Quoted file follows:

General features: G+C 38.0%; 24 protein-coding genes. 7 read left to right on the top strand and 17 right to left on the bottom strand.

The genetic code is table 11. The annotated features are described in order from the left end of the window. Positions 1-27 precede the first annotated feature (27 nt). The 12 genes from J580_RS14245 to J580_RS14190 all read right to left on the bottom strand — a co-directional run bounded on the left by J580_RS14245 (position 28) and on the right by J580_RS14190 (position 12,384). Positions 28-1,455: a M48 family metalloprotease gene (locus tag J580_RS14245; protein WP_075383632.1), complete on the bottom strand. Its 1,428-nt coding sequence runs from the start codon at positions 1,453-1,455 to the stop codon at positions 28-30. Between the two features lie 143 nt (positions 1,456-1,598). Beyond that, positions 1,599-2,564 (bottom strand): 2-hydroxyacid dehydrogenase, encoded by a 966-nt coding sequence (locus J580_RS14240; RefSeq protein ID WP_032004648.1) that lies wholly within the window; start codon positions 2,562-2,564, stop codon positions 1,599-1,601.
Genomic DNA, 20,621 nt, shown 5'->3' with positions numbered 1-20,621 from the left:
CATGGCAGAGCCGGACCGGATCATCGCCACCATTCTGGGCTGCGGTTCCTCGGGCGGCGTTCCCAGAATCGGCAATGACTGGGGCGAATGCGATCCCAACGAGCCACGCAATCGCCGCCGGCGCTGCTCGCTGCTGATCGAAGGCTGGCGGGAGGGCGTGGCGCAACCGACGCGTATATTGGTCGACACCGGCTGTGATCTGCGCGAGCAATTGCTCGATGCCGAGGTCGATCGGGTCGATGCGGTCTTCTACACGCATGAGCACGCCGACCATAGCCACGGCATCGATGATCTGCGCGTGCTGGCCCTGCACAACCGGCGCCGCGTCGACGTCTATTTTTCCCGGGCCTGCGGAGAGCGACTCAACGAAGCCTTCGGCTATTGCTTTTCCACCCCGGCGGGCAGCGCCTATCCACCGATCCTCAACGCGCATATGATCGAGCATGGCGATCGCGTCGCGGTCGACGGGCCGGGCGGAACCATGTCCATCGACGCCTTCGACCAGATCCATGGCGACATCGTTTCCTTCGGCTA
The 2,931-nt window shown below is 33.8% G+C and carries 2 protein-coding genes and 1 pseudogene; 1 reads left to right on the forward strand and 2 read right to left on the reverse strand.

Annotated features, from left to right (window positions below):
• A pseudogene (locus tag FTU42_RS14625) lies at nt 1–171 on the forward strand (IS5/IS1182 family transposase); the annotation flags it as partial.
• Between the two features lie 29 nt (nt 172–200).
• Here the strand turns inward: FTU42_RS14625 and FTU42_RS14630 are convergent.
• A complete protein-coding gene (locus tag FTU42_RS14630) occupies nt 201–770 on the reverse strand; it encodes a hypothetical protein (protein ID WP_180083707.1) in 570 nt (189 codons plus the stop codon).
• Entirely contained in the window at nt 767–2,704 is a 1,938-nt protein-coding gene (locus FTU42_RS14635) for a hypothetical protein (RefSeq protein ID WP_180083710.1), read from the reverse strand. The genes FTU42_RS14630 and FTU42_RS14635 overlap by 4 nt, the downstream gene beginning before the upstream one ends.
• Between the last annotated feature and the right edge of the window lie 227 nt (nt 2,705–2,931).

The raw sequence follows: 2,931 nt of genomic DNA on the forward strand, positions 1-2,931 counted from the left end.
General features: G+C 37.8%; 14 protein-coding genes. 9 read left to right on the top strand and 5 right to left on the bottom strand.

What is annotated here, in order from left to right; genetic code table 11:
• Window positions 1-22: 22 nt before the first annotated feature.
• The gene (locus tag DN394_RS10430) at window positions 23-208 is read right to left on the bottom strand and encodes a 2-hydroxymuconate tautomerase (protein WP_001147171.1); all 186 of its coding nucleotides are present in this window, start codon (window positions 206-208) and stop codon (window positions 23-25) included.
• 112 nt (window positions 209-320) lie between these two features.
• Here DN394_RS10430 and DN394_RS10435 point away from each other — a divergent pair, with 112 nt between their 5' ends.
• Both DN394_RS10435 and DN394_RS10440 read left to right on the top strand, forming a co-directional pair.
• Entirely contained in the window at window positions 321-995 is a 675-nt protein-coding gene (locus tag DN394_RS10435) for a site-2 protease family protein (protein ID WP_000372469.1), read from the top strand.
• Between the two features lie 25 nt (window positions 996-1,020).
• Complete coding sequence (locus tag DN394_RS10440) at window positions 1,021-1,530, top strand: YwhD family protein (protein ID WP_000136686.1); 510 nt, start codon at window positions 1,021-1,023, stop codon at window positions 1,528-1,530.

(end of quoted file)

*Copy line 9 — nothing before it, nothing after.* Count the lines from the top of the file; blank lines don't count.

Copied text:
• Here the strand turns inward: FTU42_RS14625 and FTU42_RS14630 are convergent.